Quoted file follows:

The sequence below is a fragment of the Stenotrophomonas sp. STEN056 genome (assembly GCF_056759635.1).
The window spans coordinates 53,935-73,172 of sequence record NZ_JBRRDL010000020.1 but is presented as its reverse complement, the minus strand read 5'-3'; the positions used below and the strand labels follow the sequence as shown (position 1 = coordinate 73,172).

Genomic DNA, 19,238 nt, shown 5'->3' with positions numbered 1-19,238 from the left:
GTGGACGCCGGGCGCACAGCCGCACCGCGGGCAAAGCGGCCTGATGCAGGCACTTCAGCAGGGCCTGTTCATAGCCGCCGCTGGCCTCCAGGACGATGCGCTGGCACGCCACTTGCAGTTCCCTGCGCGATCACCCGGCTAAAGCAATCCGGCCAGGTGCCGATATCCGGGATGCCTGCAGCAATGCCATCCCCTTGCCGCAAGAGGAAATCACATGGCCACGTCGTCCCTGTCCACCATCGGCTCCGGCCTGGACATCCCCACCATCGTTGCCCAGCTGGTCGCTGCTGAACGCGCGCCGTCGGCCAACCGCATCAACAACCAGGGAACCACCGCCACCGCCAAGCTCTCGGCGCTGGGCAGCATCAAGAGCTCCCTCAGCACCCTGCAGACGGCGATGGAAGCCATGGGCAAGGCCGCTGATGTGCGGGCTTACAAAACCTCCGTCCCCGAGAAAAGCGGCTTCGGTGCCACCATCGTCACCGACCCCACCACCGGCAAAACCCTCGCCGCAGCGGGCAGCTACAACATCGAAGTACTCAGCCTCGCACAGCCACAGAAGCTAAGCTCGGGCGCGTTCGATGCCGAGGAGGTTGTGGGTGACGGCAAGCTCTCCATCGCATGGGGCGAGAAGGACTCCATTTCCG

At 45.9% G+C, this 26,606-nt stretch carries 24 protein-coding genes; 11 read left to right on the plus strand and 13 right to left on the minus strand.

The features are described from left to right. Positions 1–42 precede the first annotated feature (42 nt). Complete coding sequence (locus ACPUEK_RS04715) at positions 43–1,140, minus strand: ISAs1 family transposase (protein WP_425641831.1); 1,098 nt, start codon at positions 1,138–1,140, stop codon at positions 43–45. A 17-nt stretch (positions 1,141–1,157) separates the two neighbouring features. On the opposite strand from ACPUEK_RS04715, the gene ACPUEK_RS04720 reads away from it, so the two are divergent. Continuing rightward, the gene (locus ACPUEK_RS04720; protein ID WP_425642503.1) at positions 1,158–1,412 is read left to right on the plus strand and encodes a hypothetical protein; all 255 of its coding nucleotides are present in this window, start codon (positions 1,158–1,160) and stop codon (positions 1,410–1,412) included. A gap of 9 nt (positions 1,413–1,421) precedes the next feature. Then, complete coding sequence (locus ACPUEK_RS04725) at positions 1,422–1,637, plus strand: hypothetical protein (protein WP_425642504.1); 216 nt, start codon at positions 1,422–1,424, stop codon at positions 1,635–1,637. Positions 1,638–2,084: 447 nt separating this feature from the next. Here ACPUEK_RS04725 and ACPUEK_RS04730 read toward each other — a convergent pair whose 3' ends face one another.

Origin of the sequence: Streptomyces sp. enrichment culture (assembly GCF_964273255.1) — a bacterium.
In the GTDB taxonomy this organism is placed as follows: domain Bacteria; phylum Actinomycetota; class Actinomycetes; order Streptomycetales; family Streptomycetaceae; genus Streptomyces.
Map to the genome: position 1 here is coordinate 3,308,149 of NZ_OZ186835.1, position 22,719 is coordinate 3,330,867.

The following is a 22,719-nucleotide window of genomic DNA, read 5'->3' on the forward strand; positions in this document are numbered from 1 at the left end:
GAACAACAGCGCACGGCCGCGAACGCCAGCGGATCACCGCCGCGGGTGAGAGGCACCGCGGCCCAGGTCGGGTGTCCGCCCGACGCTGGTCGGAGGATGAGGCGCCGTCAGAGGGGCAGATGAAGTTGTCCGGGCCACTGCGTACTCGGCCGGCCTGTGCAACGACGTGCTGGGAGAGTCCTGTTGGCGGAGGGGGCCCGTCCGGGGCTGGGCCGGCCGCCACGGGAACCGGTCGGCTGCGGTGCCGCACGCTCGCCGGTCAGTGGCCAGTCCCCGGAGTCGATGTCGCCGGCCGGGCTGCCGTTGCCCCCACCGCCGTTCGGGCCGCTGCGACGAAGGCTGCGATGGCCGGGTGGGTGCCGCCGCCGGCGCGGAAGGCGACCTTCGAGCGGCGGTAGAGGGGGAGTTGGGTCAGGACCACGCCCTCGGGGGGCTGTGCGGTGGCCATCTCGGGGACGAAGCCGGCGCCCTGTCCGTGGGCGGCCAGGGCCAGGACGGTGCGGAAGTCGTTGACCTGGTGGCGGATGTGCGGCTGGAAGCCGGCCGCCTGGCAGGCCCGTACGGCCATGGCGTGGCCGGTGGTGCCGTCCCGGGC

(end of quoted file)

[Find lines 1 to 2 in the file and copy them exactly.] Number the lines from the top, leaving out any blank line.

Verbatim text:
The sequence below is a fragment of the Stenotrophomonas sp. STEN056 genome (assembly GCF_056759635.1).
The window spans coordinates 53,935-73,172 of sequence record NZ_JBRRDL010000020.1 but is presented as its reverse complement, the minus strand read 5'-3'; the positions used below and the strand labels follow the sequence as shown (position 1 = coordinate 73,172).